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three spirits

Cultural Quintessence

Japan In-depth

Kateigaho International Edition

three spirits


Soybean and brown rice porridge
"Takuan" pickles (daikon radish)
Black sesame salt
Lotus root "kinpira" (with carrots, deep-fried tofu,and peas)


Barley rice
Potato, "wakame" (edible seaweed), and bean sprout "miso" soup
Lightly pickled Chinese cabbage and carrots
"Gomoku mame" (boiled soybeans, "kombu" kelp, carrots, corn, green beans, and "shiitake" mushrooms), Simmered daikon radish with sweet "miso" sauce garnished with radish sprouts and citron rind

photography by Kotaro Ishiyama

In a Zen establishment, hot plum water is offered to a visitor arriving from afar. Honey and sugar are dissolved in hot water and a pickled plum with the seed removed is proffered between the points of chopsticks. The visitor first steeps the plum briefly in the honey water. He then removes and eats it before drinking the water. The sourness of the plum and the sweetness of the water relieve the fatigue of the journey. At a proper interval after the drink has produced repose, sweets and tea are brought to the visitor.

Among the Zen parables for meditation (koan) is one called "Just Drinking Tea" (Kissako).
When a disciple came to an eminent Zen sage with questions, the sage replied, "Have a cup of tea." He meant that tea represents Zen spirit: he who tastes it tastes Zen.
Can the reader detect the heart of Zen in the steam of plum tea?

When the Meal Wheel turns, so too does the Wheel of Dharma

Zen in a Grain of Rice

Buddhism contains an injuntion against killing any living creature. This is why devotional cooking, known as shojin ryori, contains neither fish nor flesh. It also avoids strongly scented vegetables, such as onions, leeks, and garlic, on the grounds that they obstruct devotions. But restrictions on ingredients are not the crux of devotional cooking. Being vegetarian is not enough. Preparations must fully bring out the flavors of ingredients without wasting even the skins or rinds. The knowledge of the Zen chef extends to making palatable dishes of parts that are thrown away in ordinary cooking. The Zen kitchen was a pioneer of ecology seven and a half centuries ago.

The cook must constantly remember Dogen's "three spirits". The "happy spirit" feels joy and gratitude at the privilege of being assigned the worthy task of cooking, an opportunity to follow the true way. The "venerable spirit" calls upon a kind heart in the pursuit of food that will please the diner. The "great spirit" does not flinch from the smallest detail and offers unwavering help in the unshakable quest for improvement.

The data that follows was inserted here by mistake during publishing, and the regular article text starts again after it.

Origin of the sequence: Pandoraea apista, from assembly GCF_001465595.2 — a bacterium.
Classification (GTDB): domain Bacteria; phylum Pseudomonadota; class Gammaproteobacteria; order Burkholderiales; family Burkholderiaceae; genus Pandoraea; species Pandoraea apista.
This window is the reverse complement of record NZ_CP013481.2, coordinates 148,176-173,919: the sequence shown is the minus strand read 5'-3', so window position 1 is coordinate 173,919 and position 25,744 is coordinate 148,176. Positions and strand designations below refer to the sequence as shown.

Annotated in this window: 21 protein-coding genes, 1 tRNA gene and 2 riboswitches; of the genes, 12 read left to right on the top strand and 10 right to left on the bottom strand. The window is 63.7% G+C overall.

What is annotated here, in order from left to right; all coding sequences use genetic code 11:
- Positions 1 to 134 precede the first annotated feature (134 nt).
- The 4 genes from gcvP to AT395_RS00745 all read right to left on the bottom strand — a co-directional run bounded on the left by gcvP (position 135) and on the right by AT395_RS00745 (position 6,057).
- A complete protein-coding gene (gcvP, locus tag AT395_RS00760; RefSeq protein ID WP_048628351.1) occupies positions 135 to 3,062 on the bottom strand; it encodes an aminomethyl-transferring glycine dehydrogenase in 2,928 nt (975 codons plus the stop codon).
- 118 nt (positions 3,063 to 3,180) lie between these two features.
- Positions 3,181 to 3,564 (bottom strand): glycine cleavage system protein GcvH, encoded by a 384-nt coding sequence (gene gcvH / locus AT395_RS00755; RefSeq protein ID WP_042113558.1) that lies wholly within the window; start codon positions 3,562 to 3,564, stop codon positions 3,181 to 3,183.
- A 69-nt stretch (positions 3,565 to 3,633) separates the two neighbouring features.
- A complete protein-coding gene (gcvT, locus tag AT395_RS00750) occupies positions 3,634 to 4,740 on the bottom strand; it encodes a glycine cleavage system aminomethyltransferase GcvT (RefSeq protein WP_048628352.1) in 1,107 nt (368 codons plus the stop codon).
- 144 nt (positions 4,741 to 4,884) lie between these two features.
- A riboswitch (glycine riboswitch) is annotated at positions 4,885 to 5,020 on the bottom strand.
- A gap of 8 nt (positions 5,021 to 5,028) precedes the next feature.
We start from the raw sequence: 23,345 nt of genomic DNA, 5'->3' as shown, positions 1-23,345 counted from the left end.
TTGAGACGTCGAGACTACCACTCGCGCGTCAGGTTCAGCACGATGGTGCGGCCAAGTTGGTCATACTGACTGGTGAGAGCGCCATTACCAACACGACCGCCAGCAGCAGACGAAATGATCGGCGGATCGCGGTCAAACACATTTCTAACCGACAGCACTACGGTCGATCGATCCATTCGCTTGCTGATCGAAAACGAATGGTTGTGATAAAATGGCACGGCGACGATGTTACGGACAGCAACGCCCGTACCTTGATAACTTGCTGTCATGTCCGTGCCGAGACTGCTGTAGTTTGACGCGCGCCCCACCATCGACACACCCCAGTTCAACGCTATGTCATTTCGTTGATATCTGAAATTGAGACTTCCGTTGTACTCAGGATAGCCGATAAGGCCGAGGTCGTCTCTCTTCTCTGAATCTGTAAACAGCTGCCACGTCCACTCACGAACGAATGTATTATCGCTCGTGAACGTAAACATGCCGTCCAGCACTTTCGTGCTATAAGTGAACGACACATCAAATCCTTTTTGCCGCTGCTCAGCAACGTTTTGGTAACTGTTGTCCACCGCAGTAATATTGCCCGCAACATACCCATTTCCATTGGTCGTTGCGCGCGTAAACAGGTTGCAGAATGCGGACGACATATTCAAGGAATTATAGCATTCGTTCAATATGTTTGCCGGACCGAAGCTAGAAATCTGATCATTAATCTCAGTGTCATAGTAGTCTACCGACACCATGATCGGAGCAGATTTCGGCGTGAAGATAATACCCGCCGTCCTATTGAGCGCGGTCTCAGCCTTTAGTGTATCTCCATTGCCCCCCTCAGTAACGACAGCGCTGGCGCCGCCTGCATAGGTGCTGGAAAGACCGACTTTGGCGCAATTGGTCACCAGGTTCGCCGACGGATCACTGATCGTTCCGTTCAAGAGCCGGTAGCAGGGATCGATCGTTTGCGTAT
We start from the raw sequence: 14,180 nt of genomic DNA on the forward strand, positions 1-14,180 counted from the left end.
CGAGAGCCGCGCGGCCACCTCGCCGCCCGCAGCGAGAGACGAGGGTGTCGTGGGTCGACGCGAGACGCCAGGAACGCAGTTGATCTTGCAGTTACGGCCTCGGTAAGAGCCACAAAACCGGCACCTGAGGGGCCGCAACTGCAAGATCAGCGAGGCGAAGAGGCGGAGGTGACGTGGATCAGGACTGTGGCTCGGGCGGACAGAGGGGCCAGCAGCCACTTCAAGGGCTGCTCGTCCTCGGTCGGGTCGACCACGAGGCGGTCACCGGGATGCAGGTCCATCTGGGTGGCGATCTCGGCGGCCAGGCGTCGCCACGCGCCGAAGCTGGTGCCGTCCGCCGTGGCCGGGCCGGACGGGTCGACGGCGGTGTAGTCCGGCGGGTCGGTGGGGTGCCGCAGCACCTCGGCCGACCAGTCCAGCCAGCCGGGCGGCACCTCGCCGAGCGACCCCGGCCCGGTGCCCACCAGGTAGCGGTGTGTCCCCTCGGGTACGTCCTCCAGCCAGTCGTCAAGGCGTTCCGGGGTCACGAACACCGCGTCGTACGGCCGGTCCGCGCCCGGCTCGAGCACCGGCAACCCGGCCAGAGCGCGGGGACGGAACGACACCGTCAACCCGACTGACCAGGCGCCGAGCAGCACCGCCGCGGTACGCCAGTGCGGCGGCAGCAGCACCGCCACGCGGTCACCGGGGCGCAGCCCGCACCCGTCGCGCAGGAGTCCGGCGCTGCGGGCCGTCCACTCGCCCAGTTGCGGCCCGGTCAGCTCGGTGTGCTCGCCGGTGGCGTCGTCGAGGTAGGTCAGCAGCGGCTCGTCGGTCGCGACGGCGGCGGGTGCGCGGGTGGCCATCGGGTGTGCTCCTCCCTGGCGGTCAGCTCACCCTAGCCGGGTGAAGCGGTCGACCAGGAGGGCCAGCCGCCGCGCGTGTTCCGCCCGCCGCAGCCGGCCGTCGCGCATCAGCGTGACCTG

Breakfast in a Zen temple centers upon okayu, a rice porridge. The chef himself prepares it slowly in a large kettle. Dogen wrote that it should be called okayu, with the first syllable added to indicate respect. He admonished devotees to approach the food with hands brought together in a gesture and spirit of reverence and gratitude for growers, producers, merchants, and cooks.

Transferred from kettle to bucket, the porridge is placed before the kitchen statue of the Buddha. The chef, having changed to priestly dress, conducts rituals of respect (Dogen's "nine obeisances to de-votional food") before sending porridge to table.

Then the monk acting as waiter takes the bucket to the meditation hall, which is also the dining hall. There the monks in formal dress wait in Zen meditation. After an offering is made to the statue of the Buddha in the meditation hall, the okayu can be served. Both server and diner bring hands together. Buddhist law comes to life in the sincerity of exchange between giver and receiver. After a reading from the scripture the monks bring their bowls to their foreheads in a mark of respect and begin their breakfast.

Chokoku-ji, Eihei-ji Tokyo
2-22-34 Nishiazabu, Minato-ku,Tokyo 106-0031
Tel. 03-3400-5232

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